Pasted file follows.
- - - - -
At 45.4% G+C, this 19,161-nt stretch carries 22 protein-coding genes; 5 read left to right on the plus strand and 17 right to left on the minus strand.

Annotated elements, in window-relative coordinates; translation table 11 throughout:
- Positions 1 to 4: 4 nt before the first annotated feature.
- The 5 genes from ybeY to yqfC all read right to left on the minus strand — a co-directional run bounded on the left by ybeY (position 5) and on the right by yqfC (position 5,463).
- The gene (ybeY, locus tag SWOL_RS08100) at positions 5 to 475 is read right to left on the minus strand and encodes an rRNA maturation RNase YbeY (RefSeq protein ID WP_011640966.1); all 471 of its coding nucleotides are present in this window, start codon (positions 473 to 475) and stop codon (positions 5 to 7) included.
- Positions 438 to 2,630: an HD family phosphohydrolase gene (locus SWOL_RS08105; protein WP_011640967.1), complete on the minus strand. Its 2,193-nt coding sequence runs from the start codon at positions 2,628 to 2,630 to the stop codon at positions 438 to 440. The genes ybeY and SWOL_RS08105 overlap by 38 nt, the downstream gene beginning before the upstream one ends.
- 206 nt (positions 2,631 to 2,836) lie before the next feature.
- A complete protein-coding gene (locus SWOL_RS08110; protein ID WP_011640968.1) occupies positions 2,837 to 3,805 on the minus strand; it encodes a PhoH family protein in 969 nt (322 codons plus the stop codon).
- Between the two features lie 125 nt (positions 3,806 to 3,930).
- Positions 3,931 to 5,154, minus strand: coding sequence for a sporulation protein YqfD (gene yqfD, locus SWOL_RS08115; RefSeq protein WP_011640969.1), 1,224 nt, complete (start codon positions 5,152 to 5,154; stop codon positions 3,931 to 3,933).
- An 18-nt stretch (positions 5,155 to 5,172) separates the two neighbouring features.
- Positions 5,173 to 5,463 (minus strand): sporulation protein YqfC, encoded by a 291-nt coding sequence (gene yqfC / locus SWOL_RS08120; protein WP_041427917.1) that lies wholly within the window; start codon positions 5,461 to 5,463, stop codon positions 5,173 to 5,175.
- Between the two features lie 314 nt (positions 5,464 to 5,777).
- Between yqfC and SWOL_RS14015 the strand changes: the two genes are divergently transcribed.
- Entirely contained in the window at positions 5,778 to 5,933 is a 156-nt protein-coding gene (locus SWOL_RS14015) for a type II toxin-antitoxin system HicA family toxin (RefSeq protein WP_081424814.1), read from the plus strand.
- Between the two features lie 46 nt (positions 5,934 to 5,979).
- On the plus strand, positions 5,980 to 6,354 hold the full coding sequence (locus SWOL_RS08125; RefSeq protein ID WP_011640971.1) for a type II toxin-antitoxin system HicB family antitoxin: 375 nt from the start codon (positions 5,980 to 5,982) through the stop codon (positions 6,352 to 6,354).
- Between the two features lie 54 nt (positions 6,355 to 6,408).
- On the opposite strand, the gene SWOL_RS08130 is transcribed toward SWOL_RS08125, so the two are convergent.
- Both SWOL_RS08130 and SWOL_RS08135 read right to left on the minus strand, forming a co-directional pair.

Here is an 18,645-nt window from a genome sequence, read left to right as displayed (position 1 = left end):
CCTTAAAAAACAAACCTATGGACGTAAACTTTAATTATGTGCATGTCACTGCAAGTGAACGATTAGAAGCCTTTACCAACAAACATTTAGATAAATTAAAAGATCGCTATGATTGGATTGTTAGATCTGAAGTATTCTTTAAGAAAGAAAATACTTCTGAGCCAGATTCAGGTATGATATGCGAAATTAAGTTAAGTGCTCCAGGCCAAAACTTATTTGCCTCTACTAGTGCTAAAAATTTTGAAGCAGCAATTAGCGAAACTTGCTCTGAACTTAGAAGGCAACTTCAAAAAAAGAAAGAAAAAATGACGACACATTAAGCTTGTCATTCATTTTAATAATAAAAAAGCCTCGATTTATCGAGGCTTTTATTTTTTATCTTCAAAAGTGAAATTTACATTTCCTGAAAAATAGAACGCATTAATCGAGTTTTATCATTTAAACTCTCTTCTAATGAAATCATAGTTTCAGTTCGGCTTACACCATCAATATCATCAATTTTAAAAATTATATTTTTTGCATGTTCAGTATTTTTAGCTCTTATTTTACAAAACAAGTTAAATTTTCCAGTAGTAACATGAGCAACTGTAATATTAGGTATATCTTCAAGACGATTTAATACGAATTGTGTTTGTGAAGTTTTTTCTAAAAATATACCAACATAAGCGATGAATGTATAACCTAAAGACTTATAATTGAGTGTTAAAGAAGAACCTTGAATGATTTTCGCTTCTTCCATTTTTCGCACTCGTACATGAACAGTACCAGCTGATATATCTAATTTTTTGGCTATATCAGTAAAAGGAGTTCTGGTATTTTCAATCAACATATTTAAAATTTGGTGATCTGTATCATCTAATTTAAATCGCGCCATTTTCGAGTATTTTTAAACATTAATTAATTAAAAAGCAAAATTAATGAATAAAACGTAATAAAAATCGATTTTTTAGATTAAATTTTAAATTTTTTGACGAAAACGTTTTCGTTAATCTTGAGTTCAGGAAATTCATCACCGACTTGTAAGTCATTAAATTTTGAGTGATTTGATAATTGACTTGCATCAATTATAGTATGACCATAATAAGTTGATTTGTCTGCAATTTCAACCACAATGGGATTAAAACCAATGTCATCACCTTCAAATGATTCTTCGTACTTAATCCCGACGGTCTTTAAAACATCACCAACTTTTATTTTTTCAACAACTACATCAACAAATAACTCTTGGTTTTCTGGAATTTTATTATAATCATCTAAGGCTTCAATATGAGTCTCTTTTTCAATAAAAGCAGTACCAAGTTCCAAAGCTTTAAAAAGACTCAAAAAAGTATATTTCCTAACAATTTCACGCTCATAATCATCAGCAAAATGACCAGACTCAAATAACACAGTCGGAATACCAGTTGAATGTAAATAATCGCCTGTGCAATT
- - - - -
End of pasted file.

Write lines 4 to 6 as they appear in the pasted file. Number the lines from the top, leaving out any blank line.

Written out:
- The 5 genes from ybeY to yqfC all read right to left on the minus strand — a co-directional run bounded on the left by ybeY (position 5) and on the right by yqfC (position 5,463).
- The gene (ybeY, locus tag SWOL_RS08100) at positions 5 to 475 is read right to left on the minus strand and encodes an rRNA maturation RNase YbeY (RefSeq protein ID WP_011640966.1); all 471 of its coding nucleotides are present in this window, start codon (positions 473 to 475) and stop codon (positions 5 to 7) included.
- Positions 438 to 2,630: an HD family phosphohydrolase gene (locus SWOL_RS08105; protein WP_011640967.1), complete on the minus strand. Its 2,193-nt coding sequence runs from the start codon at positions 2,628 to 2,630 to the stop codon at positions 438 to 440. The genes ybeY and SWOL_RS08105 overlap by 38 nt, the downstream gene beginning before the upstream one ends.